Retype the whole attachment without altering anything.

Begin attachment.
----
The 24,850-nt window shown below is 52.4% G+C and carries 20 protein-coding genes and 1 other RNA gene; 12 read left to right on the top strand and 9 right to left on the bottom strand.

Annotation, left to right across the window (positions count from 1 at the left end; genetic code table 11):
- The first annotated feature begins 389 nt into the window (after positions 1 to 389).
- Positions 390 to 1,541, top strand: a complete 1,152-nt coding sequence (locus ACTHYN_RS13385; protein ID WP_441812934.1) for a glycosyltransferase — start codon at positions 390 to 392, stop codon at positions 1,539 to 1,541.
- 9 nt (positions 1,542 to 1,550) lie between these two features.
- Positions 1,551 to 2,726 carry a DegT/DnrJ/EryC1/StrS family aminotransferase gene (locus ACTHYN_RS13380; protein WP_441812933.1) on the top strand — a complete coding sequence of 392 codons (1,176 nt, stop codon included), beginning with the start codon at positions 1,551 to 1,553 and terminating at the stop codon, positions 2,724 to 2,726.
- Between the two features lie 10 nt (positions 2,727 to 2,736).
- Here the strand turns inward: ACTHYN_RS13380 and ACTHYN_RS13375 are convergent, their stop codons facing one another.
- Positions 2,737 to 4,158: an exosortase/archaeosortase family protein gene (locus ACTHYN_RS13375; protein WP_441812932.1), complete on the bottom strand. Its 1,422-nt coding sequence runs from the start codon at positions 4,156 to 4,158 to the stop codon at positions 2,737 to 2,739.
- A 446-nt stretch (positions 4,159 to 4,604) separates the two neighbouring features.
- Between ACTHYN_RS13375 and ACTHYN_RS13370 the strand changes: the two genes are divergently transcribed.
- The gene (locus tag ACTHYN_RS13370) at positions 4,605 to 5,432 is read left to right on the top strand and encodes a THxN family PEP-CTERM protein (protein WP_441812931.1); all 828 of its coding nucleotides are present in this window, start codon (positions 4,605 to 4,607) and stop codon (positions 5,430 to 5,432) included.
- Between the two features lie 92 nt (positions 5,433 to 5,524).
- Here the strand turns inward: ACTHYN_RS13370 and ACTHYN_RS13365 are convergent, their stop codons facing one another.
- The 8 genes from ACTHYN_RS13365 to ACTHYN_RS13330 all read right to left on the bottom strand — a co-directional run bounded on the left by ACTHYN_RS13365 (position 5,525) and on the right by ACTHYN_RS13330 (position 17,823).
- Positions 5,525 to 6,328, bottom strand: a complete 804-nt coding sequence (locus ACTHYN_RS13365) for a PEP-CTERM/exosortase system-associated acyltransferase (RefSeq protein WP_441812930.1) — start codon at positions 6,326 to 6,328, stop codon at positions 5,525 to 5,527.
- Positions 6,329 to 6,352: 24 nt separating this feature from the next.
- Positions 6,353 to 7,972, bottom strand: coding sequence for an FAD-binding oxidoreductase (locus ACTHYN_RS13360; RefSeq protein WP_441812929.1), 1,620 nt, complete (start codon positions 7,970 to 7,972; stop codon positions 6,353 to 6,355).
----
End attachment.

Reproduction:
The 24,850-nt window shown below is 52.4% G+C and carries 20 protein-coding genes and 1 other RNA gene; 12 read left to right on the top strand and 9 right to left on the bottom strand.

Annotation, left to right across the window (positions count from 1 at the left end; genetic code table 11):
- The first annotated feature begins 389 nt into the window (after positions 1 to 389).
- Positions 390 to 1,541, top strand: a complete 1,152-nt coding sequence (locus ACTHYN_RS13385; protein ID WP_441812934.1) for a glycosyltransferase — start codon at positions 390 to 392, stop codon at positions 1,539 to 1,541.
- 9 nt (positions 1,542 to 1,550) lie between these two features.
- Positions 1,551 to 2,726 carry a DegT/DnrJ/EryC1/StrS family aminotransferase gene (locus ACTHYN_RS13380; protein WP_441812933.1) on the top strand — a complete coding sequence of 392 codons (1,176 nt, stop codon included), beginning with the start codon at positions 1,551 to 1,553 and terminating at the stop codon, positions 2,724 to 2,726.
- Between the two features lie 10 nt (positions 2,727 to 2,736).
- Here the strand turns inward: ACTHYN_RS13380 and ACTHYN_RS13375 are convergent, their stop codons facing one another.
- Positions 2,737 to 4,158: an exosortase/archaeosortase family protein gene (locus ACTHYN_RS13375; protein WP_441812932.1), complete on the bottom strand. Its 1,422-nt coding sequence runs from the start codon at positions 4,156 to 4,158 to the stop codon at positions 2,737 to 2,739.
- A 446-nt stretch (positions 4,159 to 4,604) separates the two neighbouring features.
- Between ACTHYN_RS13375 and ACTHYN_RS13370 the strand changes: the two genes are divergently transcribed.
- The gene (locus tag ACTHYN_RS13370) at positions 4,605 to 5,432 is read left to right on the top strand and encodes a THxN family PEP-CTERM protein (protein WP_441812931.1); all 828 of its coding nucleotides are present in this window, start codon (positions 4,605 to 4,607) and stop codon (positions 5,430 to 5,432) included.
- Between the two features lie 92 nt (positions 5,433 to 5,524).
- Here the strand turns inward: ACTHYN_RS13370 and ACTHYN_RS13365 are convergent, their stop codons facing one another.
- The 8 genes from ACTHYN_RS13365 to ACTHYN_RS13330 all read right to left on the bottom strand — a co-directional run bounded on the left by ACTHYN_RS13365 (position 5,525) and on the right by ACTHYN_RS13330 (position 17,823).
- Positions 5,525 to 6,328, bottom strand: a complete 804-nt coding sequence (locus ACTHYN_RS13365) for a PEP-CTERM/exosortase system-associated acyltransferase (RefSeq protein WP_441812930.1) — start codon at positions 6,326 to 6,328, stop codon at positions 5,525 to 5,527.
- Positions 6,329 to 6,352: 24 nt separating this feature from the next.
- Positions 6,353 to 7,972, bottom strand: coding sequence for an FAD-binding oxidoreductase (locus ACTHYN_RS13360; RefSeq protein WP_441812929.1), 1,620 nt, complete (start codon positions 7,970 to 7,972; stop codon positions 6,353 to 6,355).